To symbolise London’s hosting of the 2012 Olympic Games, a giant set of Olympic rings have been installed on Tower Bridge, one of London’s most recognisable landmarks.
Against the clock
Hoisting and fixing the rings was not an easy task, and Paul Monaghan, ICE and Municipal Expert Panel member, oversaw this landmark project. Paul told ICE how in just 5.5 hours the rings were hoisted up, suspended, and fixed to the bridge.
Getting to the tower
The aluminium rings, weighing 13.4 tonnes and measuring 25 x 11 metres, were made and assembled at London’s Royal docks. On 26 June 2012, the rings were transported to Tower Bridge, and chain hoists were attached to lift them. Once suspended, the rings were then fixed to the underside of specially designed trusses, using beam clamps.
The bridge still had to lift to allow tall river vessels to pass, meaning the rings had to be able to retract. This movement is operated by the bridge controllers, who coordinate the rings to move before the bridge is raised. They take about 40 seconds to draw in and the machines operate by motors feeding a cable across the wheel of the truss-frame structure. These pull the rings into a horizontal position, allowing the bridge to lift.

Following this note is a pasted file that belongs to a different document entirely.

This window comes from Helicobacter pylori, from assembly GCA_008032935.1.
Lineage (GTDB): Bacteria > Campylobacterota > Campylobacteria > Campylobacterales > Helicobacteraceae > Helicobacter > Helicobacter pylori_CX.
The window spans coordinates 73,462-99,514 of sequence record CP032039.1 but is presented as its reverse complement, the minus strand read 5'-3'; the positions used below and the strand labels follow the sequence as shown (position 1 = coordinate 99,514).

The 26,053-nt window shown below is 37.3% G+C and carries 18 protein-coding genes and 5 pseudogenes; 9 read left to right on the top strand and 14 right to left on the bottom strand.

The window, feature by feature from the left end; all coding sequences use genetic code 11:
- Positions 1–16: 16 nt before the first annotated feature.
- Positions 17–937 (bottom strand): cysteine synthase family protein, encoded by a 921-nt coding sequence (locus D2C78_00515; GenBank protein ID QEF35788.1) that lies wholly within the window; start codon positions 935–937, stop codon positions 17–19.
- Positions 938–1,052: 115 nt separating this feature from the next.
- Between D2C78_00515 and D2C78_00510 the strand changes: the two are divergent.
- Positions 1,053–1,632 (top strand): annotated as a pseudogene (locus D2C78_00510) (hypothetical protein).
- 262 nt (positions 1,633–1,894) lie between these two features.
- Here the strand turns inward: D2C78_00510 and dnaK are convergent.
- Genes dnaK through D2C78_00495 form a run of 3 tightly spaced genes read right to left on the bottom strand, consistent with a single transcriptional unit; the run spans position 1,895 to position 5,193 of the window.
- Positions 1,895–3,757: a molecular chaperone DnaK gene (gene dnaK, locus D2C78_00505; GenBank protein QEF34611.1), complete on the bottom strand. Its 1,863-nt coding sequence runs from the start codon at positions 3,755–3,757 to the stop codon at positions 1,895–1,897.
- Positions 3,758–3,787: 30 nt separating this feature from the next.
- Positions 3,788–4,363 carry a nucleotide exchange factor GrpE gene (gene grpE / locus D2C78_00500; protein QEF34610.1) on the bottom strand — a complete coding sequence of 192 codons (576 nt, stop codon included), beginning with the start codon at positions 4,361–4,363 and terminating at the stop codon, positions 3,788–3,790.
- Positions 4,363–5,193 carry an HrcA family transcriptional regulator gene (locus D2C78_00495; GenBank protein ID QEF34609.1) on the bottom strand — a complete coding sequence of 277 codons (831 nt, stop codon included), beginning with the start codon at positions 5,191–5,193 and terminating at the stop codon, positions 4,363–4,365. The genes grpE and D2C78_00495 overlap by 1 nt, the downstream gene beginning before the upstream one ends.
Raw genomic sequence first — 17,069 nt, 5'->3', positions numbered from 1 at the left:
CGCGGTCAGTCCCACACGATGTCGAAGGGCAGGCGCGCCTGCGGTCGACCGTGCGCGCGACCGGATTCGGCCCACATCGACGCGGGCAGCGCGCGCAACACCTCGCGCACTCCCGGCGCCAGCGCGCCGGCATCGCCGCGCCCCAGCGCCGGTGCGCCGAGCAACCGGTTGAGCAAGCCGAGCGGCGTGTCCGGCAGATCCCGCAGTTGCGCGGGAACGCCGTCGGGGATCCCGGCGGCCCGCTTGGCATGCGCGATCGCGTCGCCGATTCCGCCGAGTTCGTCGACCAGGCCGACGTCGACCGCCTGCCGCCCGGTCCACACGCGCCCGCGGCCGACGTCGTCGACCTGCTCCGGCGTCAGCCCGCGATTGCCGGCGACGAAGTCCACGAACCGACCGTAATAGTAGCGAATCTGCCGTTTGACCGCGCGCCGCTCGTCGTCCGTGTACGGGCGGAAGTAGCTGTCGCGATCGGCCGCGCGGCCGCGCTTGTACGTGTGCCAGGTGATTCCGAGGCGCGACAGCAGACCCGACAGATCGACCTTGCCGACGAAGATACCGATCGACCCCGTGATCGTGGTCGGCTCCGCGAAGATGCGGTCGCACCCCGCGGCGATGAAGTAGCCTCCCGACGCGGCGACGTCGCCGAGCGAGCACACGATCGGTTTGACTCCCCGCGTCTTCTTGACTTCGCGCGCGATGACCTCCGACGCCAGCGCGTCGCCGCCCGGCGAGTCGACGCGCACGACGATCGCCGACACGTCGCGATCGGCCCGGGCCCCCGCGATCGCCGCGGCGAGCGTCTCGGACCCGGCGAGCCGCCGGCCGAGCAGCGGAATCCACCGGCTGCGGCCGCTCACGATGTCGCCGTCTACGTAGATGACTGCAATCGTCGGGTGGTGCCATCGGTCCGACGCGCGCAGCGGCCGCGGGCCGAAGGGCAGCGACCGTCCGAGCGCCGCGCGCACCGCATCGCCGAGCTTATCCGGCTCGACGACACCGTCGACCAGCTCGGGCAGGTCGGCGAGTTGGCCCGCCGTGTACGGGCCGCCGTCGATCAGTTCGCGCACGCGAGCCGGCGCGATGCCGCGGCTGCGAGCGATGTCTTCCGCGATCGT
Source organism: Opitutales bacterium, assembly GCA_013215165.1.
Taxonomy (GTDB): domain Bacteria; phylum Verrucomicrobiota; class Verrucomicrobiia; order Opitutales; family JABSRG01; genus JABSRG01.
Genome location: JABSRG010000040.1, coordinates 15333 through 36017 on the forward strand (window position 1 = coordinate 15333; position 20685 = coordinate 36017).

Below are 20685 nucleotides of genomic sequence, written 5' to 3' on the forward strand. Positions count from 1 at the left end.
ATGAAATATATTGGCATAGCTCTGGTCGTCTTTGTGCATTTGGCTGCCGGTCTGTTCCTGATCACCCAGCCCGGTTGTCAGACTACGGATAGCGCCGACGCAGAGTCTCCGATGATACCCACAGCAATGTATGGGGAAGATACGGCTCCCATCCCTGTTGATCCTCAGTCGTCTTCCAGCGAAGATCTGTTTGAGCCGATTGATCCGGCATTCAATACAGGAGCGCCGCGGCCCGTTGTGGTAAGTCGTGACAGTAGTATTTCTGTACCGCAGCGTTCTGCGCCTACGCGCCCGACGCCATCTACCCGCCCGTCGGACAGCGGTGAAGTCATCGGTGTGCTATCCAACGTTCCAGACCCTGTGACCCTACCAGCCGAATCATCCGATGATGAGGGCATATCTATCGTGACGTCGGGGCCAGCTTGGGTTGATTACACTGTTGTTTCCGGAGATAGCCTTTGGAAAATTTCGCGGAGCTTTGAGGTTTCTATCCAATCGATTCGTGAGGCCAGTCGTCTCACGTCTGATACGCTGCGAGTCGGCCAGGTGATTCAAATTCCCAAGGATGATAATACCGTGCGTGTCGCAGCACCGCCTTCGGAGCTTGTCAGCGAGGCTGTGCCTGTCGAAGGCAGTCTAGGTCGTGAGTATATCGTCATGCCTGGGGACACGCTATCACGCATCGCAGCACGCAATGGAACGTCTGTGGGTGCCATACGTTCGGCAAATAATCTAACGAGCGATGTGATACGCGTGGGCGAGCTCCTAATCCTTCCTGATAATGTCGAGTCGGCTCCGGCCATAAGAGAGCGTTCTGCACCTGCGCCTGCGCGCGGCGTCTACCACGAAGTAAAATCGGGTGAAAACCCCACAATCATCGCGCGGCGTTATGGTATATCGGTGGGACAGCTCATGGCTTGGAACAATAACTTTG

Overcoming further challenges
As well as allowing for ships to pass, the engineers had to take account of the impact of high winds. If wind speeds were to reach above 20m per second, they could compromise the structure of the bridge.
Another obstacle encountered was the discovery of a redundant pipe on the bridge, not identified in the initial survey. However, by fixing the rings 150mm lower than initially planned this problem was swiftly overcome.
An iconic achievement
The Olympic rings project shows how engineers are contributing to making the London Olympics and Paralympics a spectacular event. Although the rings will be removed after the games, the pictures, images and memories of this iconic image will resonate for years to come.